Our industry too often has learned lessons about process safety the hard way — by evaluating what went wrong after a disaster. Such analysis can provide insights that can improve the safety of many chemical plants. For instance, a final report issued in mid-February by the U.S. Chemical Safety Board (CSB) on an incident that occurred in June 2016 at the Enterprise Products Pascagoula Gas Plant in Pascagoula, Miss., pinpoints the probable cause as thermal fatigue of a brazed aluminum heat exchanger (BAHX) widely used in similar plants. (See: “CSB Cites Thermal Fatigue In 2016 Pascagoula Gas Plant Explosion”).
The CSB notes that incident stemmed from a major loss of containment in a BAHX. This resulted in release of methane, ethane, propane and several other hydrocarbons. Their subsequent ignition led to a series of fires and explosions that idled the site for almost six months.
“More than 500 gas processing facilities operate across the country and the use of similar heat exchangers is common. Extending the life cycle of equipment at these facilities requires more robust inspection protocols. Operators shouldn’t take the risk of waiting to find a leak because, as this case demonstrates, that leak could result in a catastrophic failure,” warns CSB Interim Executive Kristen Kulinowski.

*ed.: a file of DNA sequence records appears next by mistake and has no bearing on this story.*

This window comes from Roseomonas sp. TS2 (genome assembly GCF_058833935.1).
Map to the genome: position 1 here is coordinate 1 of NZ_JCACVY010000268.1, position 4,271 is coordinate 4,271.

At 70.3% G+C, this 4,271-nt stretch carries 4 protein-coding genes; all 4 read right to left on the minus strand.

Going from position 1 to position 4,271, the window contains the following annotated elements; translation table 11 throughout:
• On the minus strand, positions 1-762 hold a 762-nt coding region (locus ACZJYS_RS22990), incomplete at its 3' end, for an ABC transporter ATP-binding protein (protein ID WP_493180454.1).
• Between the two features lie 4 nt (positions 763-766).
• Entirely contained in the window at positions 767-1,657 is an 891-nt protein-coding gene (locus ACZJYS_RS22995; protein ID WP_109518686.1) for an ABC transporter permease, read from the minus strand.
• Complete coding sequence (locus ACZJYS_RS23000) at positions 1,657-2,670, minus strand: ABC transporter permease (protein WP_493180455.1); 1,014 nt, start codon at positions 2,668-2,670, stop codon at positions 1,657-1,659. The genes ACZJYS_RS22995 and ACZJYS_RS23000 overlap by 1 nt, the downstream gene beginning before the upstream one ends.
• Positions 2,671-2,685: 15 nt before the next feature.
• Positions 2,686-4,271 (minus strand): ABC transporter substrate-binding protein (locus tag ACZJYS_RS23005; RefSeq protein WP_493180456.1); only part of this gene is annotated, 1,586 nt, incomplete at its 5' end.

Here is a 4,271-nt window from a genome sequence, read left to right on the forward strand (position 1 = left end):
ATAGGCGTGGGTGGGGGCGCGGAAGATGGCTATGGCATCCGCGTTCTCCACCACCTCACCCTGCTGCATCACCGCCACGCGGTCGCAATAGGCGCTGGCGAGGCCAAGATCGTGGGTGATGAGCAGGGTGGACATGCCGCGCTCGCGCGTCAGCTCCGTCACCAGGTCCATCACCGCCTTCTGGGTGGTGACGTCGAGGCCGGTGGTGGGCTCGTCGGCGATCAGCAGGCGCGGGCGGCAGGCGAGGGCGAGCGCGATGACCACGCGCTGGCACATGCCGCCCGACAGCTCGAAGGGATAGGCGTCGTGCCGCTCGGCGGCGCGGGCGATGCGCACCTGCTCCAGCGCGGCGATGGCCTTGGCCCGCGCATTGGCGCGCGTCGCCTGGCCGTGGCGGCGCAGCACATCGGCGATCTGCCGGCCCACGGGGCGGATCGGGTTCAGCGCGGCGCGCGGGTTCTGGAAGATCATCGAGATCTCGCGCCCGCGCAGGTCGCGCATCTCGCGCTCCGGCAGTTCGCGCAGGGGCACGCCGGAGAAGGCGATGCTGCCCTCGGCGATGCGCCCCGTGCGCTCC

The CSB believes that improving the safe use of BAHXs requires more-realistic and updated guidance, and recommended that two trade associations share information related to failure hazards of BAHXs from thermal fatigue. That certainly seems sensible.
Indeed, building more awareness of this potential problem is essential. So, too, is maintaining that awareness over time. The late safety guru Trevor Kletz repeatedly lamented (e.g., in “Bhopal Leaves a Lasting Legacy”) that the same mistakes recur because lessons get forgotten.
Three elements underpin effective enduring process safety: performing thorough and competent hazard analyses and promptly addressing issues identified (follow-up too often is inadequate, according to “Foil HAZOP Failings”); maintaining a corporate culture that puts process safety top-of-mind and makes everyone responsible for it (see: “Make Safety Second Nature” ); and broadly sharing best practices and other insights so others don’t have to learn the hard way.
As part of a personal commitment to process safety, you should strive to keep current on issues, incidents and insights. Fortunately, by regularly checking a few key resources, you can get a good sense of what’s happening in process safety. I suggest that you visit the websites of the CSB, the Mary Kay O’Connor Process Safety Center at Texas A&M University, the IChemE Safety Centre and AIChE’s Center for Chemical Process Safety.
Chemical Processing is another valuable resource. We publish far more process-safety-related content than any other magazine in our field. (Put “process safety” in the search box on Chemicalprocessing.com, and see for yourself how much material we provide.) Moreover, for several years we have presented a series of free process safety webinars in collaboration with the Mary Kay O’Connor Process Safety Center. Details on this year’s webinars can be found here.
Process safety is too important to be left solely to specialists.
MARK ROSENZWEIG is Chemical Processing's Editor in Chief. You can email him at firstname.lastname@example.org.